Monday, October 3, 2011

Georgia death penalty opponents hope new evidence will halt impending execution

Posted By on Mon, Oct 3, 2011 at 12:50 PM

Just hours after the state executed death row inmate Troy Davis, a death warrant was issued for Marcus Ray Johnson, an Albany man convicted of raping and murdering — by repeated stabbing — Angela Sizemore in 1994.

Today, Johnson will appear before the Georgia Board of Pardons and Paroles to plead for clemency — and a new trial. The basis for his request? According to capital punishment abolition organization Georgians for Alternatives to the Death Penalty, police in Albany — ta da! — suddenly discovered a previously overlooked box of evidence in Johnson's case.

From that group's blog:

Last week Police in Albany, Georgia discovered a box with new, never-before-seen biological evidence that could allow DNA testing. Lawyers for Johnson filed "an Extraordinary Motion for New Trial Based on New Evidence Produced by Albany Police Department" on Friday.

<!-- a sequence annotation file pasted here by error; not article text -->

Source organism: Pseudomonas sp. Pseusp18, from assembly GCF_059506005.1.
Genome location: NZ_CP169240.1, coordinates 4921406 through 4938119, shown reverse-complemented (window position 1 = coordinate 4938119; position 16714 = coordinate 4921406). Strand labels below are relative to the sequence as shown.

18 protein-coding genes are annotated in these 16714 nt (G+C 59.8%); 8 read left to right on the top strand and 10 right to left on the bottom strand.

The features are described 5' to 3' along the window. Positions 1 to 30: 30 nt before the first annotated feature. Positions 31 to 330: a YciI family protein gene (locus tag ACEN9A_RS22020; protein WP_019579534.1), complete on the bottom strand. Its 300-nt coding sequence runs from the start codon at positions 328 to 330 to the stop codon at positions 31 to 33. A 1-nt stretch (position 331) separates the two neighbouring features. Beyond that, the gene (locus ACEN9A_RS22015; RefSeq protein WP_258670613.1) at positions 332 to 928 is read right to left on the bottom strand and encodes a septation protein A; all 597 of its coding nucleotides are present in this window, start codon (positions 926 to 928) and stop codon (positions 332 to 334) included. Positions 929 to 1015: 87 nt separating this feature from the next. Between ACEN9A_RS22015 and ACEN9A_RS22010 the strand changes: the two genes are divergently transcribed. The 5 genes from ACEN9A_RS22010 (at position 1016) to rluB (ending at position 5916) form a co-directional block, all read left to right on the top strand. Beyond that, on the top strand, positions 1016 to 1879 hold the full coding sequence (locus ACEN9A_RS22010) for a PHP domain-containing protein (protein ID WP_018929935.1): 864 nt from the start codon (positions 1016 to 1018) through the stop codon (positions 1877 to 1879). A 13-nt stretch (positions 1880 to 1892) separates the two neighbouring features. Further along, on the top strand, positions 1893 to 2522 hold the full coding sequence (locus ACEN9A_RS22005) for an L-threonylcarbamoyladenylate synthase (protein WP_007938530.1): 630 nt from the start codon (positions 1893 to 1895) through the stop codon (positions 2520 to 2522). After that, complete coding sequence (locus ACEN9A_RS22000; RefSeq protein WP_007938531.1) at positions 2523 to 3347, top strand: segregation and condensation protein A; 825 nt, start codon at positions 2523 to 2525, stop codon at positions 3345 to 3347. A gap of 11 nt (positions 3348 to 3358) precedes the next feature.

Today, a DNA expert will testify before the Georgia Board of Pardon and Paroles about the new box of evidence, and how new DNA tests could identify the perpetrator. A Forensic Pathologist will also testify that the pocket knife depicted as the murder weapon at trail did not test positive for blood, and does not match the wounds.

The case against Johnson was built largely on testimony from people who'd seen Johnson and victim Sizemore together at a bar the night before her mutilated body was found inside her SUV. Representatives from Amnesty International say they're disturbed that, much like in Davis' case, no physical evidence was used to convict Johnson.

If the parole board denies Johnson's request, he'll be executed by lethal injection this Wednesday, October 5, at the Georgia Diagnostic prison in Jackson.

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